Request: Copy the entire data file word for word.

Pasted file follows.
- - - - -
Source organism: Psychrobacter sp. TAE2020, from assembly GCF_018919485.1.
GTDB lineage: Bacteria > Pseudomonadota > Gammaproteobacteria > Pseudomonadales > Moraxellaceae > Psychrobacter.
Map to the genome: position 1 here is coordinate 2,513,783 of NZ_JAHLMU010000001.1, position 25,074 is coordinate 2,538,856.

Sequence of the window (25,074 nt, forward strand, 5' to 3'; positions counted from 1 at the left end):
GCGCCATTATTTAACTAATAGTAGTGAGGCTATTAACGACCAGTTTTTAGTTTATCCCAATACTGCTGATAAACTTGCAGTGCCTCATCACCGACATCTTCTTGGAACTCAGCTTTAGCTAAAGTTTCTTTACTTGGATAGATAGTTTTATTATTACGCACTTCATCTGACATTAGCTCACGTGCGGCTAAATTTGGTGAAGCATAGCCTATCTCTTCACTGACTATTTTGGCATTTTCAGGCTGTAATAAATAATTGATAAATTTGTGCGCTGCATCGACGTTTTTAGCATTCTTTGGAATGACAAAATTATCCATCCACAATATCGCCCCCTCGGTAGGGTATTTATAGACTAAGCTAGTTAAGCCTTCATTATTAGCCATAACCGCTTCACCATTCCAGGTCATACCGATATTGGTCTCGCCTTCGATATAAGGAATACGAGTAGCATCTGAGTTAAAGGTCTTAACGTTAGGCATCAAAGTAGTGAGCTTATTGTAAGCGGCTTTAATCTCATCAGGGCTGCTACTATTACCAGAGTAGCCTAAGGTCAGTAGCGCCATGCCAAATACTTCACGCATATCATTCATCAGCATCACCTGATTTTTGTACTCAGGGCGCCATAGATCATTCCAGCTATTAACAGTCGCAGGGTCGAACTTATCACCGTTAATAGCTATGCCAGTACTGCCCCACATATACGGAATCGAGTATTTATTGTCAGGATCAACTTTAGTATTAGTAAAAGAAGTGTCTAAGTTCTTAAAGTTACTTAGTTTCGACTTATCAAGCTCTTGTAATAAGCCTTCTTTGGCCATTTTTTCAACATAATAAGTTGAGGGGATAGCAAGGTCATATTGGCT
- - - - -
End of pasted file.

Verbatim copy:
Source organism: Psychrobacter sp. TAE2020, from assembly GCF_018919485.1.
GTDB lineage: Bacteria > Pseudomonadota > Gammaproteobacteria > Pseudomonadales > Moraxellaceae > Psychrobacter.
Map to the genome: position 1 here is coordinate 2,513,783 of NZ_JAHLMU010000001.1, position 25,074 is coordinate 2,538,856.

Sequence of the window (25,074 nt, forward strand, 5' to 3'; positions counted from 1 at the left end):
GCGCCATTATTTAACTAATAGTAGTGAGGCTATTAACGACCAGTTTTTAGTTTATCCCAATACTGCTGATAAACTTGCAGTGCCTCATCACCGACATCTTCTTGGAACTCAGCTTTAGCTAAAGTTTCTTTACTTGGATAGATAGTTTTATTATTACGCACTTCATCTGACATTAGCTCACGTGCGGCTAAATTTGGTGAAGCATAGCCTATCTCTTCACTGACTATTTTGGCATTTTCAGGCTGTAATAAATAATTGATAAATTTGTGCGCTGCATCGACGTTTTTAGCATTCTTTGGAATGACAAAATTATCCATCCACAATATCGCCCCCTCGGTAGGGTATTTATAGACTAAGCTAGTTAAGCCTTCATTATTAGCCATAACCGCTTCACCATTCCAGGTCATACCGATATTGGTCTCGCCTTCGATATAAGGAATACGAGTAGCATCTGAGTTAAAGGTCTTAACGTTAGGCATCAAAGTAGTGAGCTTATTGTAAGCGGCTTTAATCTCATCAGGGCTGCTACTATTACCAGAGTAGCCTAAGGTCAGTAGCGCCATGCCAAATACTTCACGCATATCATTCATCAGCATCACCTGATTTTTGTACTCAGGGCGCCATAGATCATTCCAGCTATTAACAGTCGCAGGGTCGAACTTATCACCGTTAATAGCTATGCCAGTACTGCCCCACATATACGGAATCGAGTATTTATTGTCAGGATCAACTTTAGTATTAGTAAAAGAAGTGTCTAAGTTCTTAAAGTTACTTAGTTTCGACTTATCAAGCTCTTGTAATAAGCCTTCTTTGGCCATTTTTTCAACATAATAAGTTGAGGGGATAGCAAGGTCATATTGGCT